Talal Ansari focuses on foreign policy and affairs, international conflict and human rights issues abroad.
"Machil sentencing: 3 lives taken for the sake of medals, each bought at Rs 50,000," by Muzamil Jaleel. The Indian Express, November 14, 2014.
Three Kashmiri men executed in cold-blood. Their bodies lay dead near the Line-of-Control after a “shootout” in the mountains along the Indo-Pak border. The army says they killed three infiltrators, “Pakistani terrorists.” It turns out, they were not. The eleven people accused consist of a Colonel, two Majors, five soldiers and three civilians. This is the Machil fake encounter case, where these three young unemployed men, lured in the false pretenses of jobs, were taken to the border, and then killed. One of their faces was cosmetically darkened to give the appearance of a beard. His name was Shafi Lone – he was only 19.
I visited the families of the victims back in March for a story, where they desperately hoped for justice in a process they cannot fully understand. Earlier this week a decision finally came, an Army court martial concluded the case. In a rare instance of justice against uniformed men in Kashmir, five of them were sentenced to life in prison. The sentenced men can appeal, but this is a small victory for justice, in a place where justice is often skirted, and more often, outright denied.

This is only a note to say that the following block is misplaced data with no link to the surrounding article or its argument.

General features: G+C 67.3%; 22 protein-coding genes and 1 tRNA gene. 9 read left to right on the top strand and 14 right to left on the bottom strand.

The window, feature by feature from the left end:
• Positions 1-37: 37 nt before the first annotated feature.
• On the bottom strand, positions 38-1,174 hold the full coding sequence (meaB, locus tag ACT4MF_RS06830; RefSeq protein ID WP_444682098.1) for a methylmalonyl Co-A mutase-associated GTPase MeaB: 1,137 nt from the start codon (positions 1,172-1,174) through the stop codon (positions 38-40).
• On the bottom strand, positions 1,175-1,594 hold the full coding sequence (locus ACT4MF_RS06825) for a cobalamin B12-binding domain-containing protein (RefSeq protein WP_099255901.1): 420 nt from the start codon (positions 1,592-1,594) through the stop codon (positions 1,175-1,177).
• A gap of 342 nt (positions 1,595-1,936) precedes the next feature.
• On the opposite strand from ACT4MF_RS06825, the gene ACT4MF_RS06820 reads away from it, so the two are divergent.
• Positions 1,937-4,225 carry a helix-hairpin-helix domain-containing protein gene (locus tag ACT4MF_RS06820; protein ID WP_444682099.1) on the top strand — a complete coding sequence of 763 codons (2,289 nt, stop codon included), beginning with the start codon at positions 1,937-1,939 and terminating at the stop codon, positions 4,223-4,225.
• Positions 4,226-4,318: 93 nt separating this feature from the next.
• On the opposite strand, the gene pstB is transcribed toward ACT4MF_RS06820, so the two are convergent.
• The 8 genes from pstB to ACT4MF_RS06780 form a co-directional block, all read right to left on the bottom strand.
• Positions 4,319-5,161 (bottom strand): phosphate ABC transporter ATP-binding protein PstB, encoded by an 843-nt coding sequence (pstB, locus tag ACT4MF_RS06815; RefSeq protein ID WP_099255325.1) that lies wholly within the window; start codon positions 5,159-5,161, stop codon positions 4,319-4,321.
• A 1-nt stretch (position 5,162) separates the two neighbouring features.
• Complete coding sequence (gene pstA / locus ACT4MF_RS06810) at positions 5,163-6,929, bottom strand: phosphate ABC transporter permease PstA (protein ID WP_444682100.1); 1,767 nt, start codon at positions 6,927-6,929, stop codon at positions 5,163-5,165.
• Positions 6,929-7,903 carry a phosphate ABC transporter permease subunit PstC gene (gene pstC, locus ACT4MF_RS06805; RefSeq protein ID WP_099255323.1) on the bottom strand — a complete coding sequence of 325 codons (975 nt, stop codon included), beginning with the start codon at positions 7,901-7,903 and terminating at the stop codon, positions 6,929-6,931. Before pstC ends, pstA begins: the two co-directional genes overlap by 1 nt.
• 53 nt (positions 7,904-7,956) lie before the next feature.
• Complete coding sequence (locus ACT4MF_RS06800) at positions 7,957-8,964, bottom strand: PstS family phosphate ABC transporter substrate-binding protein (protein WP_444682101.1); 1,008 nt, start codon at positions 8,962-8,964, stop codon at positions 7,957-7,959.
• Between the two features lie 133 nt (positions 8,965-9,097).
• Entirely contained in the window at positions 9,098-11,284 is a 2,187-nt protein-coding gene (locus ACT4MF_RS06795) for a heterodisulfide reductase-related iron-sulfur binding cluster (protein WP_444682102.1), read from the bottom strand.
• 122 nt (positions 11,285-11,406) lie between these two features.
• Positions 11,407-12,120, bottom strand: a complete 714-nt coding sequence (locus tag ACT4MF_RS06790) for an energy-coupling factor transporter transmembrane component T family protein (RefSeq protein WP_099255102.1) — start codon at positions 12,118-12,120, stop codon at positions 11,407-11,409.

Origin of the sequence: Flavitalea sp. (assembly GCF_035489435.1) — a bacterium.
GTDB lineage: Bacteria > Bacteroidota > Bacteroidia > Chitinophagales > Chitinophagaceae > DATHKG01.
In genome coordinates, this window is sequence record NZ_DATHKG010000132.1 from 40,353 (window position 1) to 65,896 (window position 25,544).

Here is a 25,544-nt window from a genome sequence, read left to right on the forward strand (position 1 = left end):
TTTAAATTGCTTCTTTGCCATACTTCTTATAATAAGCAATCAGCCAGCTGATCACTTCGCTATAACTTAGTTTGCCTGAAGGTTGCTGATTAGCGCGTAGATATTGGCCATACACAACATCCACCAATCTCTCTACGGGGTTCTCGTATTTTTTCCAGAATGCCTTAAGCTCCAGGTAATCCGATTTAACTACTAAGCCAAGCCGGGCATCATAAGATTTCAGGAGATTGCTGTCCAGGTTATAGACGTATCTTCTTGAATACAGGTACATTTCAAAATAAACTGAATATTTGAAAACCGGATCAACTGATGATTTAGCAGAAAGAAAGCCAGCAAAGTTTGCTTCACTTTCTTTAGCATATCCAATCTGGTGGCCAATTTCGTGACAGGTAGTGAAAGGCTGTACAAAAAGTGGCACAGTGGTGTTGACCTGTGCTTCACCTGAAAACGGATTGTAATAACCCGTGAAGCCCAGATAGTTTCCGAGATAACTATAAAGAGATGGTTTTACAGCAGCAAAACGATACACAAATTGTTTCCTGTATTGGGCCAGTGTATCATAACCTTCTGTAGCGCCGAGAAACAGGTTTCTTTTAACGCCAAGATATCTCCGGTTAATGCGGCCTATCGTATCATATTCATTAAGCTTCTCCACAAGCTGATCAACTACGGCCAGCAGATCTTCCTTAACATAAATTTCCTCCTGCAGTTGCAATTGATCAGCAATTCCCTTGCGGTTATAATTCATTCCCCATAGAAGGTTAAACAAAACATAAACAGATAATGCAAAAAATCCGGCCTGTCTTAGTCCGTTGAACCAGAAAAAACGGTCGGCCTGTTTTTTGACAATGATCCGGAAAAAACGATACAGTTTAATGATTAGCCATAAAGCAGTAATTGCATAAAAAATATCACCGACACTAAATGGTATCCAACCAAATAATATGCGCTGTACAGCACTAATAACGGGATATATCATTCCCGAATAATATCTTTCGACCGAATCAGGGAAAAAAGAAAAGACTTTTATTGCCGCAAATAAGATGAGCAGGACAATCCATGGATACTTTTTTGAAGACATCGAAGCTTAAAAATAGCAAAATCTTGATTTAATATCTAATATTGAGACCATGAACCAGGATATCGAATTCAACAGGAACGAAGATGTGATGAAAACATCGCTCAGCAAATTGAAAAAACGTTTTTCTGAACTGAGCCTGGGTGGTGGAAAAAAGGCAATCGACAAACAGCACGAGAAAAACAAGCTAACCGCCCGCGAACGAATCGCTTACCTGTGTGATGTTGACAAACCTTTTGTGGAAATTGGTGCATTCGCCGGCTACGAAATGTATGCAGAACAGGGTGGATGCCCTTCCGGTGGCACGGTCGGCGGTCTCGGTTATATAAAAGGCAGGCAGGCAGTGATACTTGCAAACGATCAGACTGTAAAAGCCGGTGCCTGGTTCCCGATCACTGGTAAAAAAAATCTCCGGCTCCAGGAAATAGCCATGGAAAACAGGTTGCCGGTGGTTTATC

Aaron Braun focuses on the psychology and politics of work, histories of socialism, and critiques of Israeli exceptionalism.
“Lost in Rawlsland,” by George Yancy and Charles Mills. The New York Times, November 16, 2014.
Professor George Yancy interviews Charles Mills as part of a series of interviews with philosophers on race. A professor of philosophy at Northwestern, Charles Mills, a renowned critical race theorist and the author of The Racial Contract and other titles, picks apart the logic of Rawlsian liberalism as is reflected by the false neutrality of "post-racial" thinking often lauded by whites. Here's Professor Mills suggesting the role that recognizing difference plays in making concrete the abstract idea of social justice:
“Rawls himself said in the opening pages of “A Theory of Justice” that we had to start with ideal theory because it was necessary for properly doing the really important thing: non-ideal theory, including the “pressing and urgent matter” of remedying injustice. But what was originally supposed to have been merely a tool has become an end in itself; the presumed antechamber to the real hall of debate is now its main site. Effectively, then, within the geography of the normative, ideal theory functions as a form of white flight.”